"Philip Oakley" <philipoak...@iee.org> writes:

>> If the "parsing" is done for white/blacklist purposes, is there a
>> need to straight-jacket the verison string format like this series?
> The purpose is to document what we felt we could guarantee, and that
> which was open to variation, so that those, like the Git-Gui, can code
> in a sensible check for the version. Two digits (X.Y) should pass the
> existing Git Gui check.
> I'll drop the length limit, and keep to an X.Y check
> Is the end of t0000-basic.sh a sensible place for the check?

Sorry, but I still do not understand what you are trying to achieve.

What kind of benefit are you envisioning out of this?  For a future
version, people would not know what incompatibilities it would
introduce, so

        case "$(git version)" in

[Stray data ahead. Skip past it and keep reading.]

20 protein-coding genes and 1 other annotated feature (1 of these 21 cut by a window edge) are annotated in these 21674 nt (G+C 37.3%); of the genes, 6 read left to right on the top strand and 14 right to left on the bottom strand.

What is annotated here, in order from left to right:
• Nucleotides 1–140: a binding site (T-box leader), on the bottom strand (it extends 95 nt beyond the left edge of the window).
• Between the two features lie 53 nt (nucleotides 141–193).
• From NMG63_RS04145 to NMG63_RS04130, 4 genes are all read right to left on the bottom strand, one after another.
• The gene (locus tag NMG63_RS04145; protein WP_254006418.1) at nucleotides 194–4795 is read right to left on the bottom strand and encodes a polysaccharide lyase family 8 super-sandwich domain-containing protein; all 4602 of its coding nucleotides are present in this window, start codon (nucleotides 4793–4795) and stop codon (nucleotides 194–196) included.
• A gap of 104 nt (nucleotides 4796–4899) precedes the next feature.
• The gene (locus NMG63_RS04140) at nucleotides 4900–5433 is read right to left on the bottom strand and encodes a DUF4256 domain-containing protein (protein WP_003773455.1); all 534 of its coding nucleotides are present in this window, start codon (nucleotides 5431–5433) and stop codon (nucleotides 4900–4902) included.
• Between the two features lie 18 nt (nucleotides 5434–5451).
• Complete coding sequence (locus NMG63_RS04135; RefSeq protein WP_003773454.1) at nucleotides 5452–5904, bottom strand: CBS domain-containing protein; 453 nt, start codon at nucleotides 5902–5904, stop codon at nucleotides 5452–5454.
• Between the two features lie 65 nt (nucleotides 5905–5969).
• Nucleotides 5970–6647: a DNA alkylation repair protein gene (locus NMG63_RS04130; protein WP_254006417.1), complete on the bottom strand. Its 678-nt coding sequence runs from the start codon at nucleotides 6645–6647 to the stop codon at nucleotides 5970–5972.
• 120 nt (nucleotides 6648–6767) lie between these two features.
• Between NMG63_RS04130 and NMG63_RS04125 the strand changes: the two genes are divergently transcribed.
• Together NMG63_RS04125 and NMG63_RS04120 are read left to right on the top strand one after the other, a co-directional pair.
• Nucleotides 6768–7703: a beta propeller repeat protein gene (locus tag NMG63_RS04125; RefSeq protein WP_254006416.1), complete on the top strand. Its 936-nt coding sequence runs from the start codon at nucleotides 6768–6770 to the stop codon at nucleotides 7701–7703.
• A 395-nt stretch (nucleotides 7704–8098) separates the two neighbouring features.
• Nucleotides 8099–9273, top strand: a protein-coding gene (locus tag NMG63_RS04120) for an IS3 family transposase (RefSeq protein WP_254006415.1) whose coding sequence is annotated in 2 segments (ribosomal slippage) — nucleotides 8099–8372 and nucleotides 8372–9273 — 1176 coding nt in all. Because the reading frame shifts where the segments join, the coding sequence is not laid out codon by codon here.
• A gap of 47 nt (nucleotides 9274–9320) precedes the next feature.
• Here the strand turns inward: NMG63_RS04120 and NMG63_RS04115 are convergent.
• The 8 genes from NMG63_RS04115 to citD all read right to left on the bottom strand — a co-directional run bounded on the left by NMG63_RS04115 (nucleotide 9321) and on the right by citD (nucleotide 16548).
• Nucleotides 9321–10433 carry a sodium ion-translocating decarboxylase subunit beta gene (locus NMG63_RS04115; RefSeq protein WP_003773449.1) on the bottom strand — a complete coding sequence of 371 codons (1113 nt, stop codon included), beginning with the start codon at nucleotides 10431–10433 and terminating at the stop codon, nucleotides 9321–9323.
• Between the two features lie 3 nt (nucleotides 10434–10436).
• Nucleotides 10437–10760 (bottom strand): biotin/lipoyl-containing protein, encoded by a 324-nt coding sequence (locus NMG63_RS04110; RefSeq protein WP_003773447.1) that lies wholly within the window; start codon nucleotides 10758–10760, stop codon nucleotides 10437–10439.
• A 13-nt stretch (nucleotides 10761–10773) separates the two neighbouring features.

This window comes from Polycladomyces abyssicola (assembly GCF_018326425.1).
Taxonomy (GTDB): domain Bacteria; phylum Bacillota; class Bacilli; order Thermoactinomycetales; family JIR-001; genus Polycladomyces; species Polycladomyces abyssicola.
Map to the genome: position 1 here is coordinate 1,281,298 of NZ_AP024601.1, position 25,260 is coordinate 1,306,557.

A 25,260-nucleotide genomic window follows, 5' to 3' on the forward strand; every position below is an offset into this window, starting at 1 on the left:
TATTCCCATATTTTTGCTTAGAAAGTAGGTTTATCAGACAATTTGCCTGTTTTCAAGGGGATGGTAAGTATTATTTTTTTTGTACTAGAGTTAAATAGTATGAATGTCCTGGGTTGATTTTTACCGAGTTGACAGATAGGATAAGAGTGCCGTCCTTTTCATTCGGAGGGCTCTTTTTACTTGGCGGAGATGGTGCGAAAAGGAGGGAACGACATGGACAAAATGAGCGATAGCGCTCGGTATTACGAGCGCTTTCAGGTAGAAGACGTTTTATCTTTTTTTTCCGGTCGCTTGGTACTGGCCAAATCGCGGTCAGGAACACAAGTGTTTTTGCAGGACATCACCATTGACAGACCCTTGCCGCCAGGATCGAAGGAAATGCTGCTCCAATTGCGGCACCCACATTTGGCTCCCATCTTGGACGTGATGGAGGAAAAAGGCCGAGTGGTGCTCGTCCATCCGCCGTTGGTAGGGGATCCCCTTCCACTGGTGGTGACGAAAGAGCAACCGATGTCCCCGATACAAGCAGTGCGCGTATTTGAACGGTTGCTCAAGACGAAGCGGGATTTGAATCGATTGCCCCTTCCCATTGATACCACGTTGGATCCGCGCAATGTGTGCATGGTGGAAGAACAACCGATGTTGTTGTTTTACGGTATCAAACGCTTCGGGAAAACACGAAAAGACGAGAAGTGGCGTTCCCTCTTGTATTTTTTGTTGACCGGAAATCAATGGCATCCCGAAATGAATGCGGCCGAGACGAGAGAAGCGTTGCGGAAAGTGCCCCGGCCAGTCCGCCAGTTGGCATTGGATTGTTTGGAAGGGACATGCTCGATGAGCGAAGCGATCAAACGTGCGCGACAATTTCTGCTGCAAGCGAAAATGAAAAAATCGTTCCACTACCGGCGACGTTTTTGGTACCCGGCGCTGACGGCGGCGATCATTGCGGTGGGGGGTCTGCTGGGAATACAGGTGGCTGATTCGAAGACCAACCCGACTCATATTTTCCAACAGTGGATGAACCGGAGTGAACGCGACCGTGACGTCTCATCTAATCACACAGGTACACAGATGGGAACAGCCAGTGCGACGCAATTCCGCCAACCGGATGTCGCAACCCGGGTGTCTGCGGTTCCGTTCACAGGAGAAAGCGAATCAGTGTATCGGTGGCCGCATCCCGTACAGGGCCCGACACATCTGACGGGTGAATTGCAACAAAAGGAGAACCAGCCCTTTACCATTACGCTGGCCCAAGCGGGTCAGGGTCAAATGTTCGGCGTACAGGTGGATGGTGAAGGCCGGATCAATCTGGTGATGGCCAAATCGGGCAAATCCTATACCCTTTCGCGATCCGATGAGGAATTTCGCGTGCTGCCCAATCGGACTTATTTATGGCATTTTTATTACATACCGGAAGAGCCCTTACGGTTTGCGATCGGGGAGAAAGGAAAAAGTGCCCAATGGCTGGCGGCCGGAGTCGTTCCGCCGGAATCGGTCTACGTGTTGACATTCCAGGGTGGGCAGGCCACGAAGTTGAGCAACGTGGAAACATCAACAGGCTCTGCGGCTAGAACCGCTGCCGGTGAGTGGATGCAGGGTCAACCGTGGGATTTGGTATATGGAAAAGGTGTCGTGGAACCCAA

"git verison"[2-9].*)
                echo unsupported version
                exit 1

is a nonsense check.

For all released versions, people know how they looked like and we
do not have anything further to specify.  Git 1.5.0 will forever
identify itself as:

        $ git version
        git version 1.5.0

Worse yet, for an untagged version, you may get something like

        git version

and it may or may not behave the same way as depending on
what trait you are interested in.
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